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Issue: Volume: 27 Issue: 1 (Jan 2004)

CSI: Dallas


By Karen Moltenbrey

Four decades after the tragedy in Dallas, it's still one of the most enduring questions of our time. Despite the findings of two major governmental investigations, many Americans today still doubt that Lee Harvey Oswald acted alone, if at all. A key piece of evidence that is used to support both sides of the controversy is an 8mm home movie of the shooting captured by local resident Abraham Zapruder.

Forty years later, freelance computer animator Dale Myers definitively answered the lingering question during an ABC special marking the anniversary of the assassination. Using state-of-the-art film and computer graphics tools and techniques, Myers explained how he built an exact 3D re-creation of the scene as captured by Zapruder that precisely matches that archived film frame for frame. Then, tracing the fatal bullet's trajectory within this three-dimensional space, he showed that the shot aligns to the 6th-floor window of the Texas School Book Depository—the exact location from which Oswald was determined to have been—and not to the grassy knoll where some speculate that a second gunman had been.

"It only happened one way and because of all the photographs that exist, we were able to visually re-create that one way based on fact from the filmed record," Myers says.

Long ago, Myers also believed in the popular theory that Oswald was framed or had an accomplice—and that a number of people were involved in the subsequent cover-up. In the mid-1970s, he viewed a poor-quality bootleg copy of the Zapruder film, which had not yet been seen by the general public, and began his own investigation when the film showed Kennedy's head lurching backward after he was struck, indicating the bullet had entered from the front, not from the direction of the depository.

After seeing this, Myers began thoroughly researching the assassination. And 10 years ago, he decided to meld his personal interest in the case with his skills as a freelance animator by re-creating the event in 3D by using the first version of NewTek's LightWave 3D. The models were simplistic, but they were accurately built and animated. And they showed that the conspiracy theory was wrong and that Oswald had fired the fatal shot.
Animator Dale Myers re-created Abraham Zapruder's film of the Kennedy shooting frame by frame inside LightWave, which resulted in an accurate three-dimensional view of the scene. Images ©2003 Dale K. Myers.




"Any 2D photograph contains the necessary 3D geometry, or the spatial relationships of the objects in its field of view," Myers explains. "Therefore, I knew I would be able to build a three-dimensional model of Dealey Plaza, the car, and the occupants. And because we know where Zapruder was standing, I could create a virtual camera and align his film with the three-dimensional model, in essence, putting his film back into its original 3D form."

As the anniversary of the assassination approached, a friend working with ABC suggested that Myers' work could offer a fresh view for the network's planned broadcast. Meanwhile, Myers had been contemplating a digital face-lift for the entire animation, which he still plans to complete. Until then, he licensed six and a half minutes of revamped CG to ABC, including the crucial moments when President Kennedy and fellow passenger Texas Governor John Connally were shot.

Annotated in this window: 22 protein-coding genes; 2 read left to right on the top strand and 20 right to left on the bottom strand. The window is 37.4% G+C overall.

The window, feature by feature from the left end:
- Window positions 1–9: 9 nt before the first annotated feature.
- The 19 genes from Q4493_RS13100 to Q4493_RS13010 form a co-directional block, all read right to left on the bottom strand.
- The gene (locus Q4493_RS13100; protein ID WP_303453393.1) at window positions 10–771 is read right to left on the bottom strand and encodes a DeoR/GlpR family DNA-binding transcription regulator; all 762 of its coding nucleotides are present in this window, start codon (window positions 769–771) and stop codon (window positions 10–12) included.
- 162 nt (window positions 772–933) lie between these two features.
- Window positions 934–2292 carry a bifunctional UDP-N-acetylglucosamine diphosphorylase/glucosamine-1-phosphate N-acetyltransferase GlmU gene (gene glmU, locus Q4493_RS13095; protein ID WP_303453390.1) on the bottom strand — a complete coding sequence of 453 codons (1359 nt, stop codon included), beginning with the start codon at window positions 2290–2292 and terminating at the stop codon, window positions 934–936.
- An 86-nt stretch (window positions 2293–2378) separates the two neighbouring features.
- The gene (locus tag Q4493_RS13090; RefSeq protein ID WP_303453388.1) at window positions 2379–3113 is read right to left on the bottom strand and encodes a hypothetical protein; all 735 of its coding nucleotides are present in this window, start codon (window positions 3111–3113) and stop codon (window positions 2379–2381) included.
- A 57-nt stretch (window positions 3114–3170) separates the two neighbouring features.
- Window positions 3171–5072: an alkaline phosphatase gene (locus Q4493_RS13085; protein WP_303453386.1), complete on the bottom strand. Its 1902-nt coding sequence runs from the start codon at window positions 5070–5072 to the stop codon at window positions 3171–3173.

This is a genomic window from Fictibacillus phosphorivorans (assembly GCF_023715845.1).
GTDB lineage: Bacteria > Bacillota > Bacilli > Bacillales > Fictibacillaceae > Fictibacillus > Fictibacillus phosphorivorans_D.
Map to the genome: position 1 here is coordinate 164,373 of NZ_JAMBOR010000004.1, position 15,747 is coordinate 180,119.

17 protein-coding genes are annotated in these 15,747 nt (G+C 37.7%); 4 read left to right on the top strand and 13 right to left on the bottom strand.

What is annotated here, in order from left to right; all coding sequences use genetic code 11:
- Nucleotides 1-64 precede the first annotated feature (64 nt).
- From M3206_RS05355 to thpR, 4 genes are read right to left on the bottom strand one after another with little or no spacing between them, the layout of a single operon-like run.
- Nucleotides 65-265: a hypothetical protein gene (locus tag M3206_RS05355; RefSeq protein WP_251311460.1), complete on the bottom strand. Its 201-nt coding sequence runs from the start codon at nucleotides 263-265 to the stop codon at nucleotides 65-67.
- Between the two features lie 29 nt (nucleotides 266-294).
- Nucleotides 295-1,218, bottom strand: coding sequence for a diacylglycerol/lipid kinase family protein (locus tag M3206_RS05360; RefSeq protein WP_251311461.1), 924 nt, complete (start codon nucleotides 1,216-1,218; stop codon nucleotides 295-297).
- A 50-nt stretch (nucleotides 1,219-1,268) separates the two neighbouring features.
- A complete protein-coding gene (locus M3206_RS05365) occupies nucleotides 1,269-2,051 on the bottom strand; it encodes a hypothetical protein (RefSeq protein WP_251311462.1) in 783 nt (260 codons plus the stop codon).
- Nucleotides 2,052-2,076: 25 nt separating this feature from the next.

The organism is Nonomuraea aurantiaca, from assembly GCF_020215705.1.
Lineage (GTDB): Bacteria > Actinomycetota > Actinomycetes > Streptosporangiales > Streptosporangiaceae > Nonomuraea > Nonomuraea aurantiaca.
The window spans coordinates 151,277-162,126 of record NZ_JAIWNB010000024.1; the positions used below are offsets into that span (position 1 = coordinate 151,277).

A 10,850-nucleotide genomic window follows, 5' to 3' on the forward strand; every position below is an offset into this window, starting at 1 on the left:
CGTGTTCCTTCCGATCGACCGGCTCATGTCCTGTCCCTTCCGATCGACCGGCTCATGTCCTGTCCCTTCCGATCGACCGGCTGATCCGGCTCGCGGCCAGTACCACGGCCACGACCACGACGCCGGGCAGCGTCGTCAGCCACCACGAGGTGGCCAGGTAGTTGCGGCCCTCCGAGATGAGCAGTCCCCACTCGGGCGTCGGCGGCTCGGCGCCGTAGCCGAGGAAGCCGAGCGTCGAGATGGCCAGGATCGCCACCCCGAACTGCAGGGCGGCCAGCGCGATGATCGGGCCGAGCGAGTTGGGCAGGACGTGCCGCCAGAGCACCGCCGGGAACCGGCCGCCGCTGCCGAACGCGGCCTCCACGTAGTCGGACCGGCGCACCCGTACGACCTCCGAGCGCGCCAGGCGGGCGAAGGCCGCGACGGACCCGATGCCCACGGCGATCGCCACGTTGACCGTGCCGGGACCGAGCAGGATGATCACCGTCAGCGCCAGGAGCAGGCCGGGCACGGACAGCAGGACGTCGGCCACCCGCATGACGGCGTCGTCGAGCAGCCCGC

Initially, Myers thought that he could just swap out the generic humanoid characters for realistic models and replace the hybrid car (which contained accurate dimensions) with a detailed model of a 1961 Lincoln. "But I soon realized that the modeling and animation methods had evolved greatly," he says, "requiring me to redo the entire sequence from the ground up."

First, Myers collected a series of photographs and hired a sculptor to craft life-size busts of Kennedy and Connally, from which he made plaster castings. Using Immersion's MicroScribe 3D digitizing arm, which captured the dimensions of the busts, Myers created a highly detailed virtual replica of each. "However, ABC and I both agreed to pull back on the realism by eliminating the fibrous hair, the facial details, and the super-real skin shaders so the models appeared mannequin-like, eliminating the shock factor and providing a scientific appearance to the animation," he says.

To create the bodies and the clothing, Myers adapted Viewpoint models (now offered through Digimation), and added expressions, or mathematical equations, in LightWave 7.5 for accurate cloth simulation—which is vital in determining a bullet's trajectory in the frame where Connally is shot. Myers built the car from NURBS in LightWave, using body-draft information published in the two governmental reports. And to re-create the area, he and his technical assistant, Jon Tindall, used more than 500 of their own plaza photos and a great deal of other information about the event and the location, including survey maps and actual blueprints of the book depository.

From the photos, Tindall generated environmental texture maps within Adobe Systems' Photoshop. One of the biggest challenges was re-creating the foliage, which included 16 trees and numerous bushes. To accomplish this, the animators purchased a detailed (40mb) oak tree model. But because of its size, Tindall initially could load only five tree models, despite using a 3DBoxx workstation from Boxx Technologies with 4gb of RAM, dual Intel Xeon 3.06 processors, and a 3Dlabs Wildcat4 7210 graphics board.

"Foliage makes great-looking CG," claims Myers. "But it's memory-intensive. So if you have an extensive scene in terms of object size, you usually pull back on the foliage. Yet I wanted this outdoor scene to look terrific, which required Tindall to find a way to add all 16 trees and make each look as good as the 40mb model."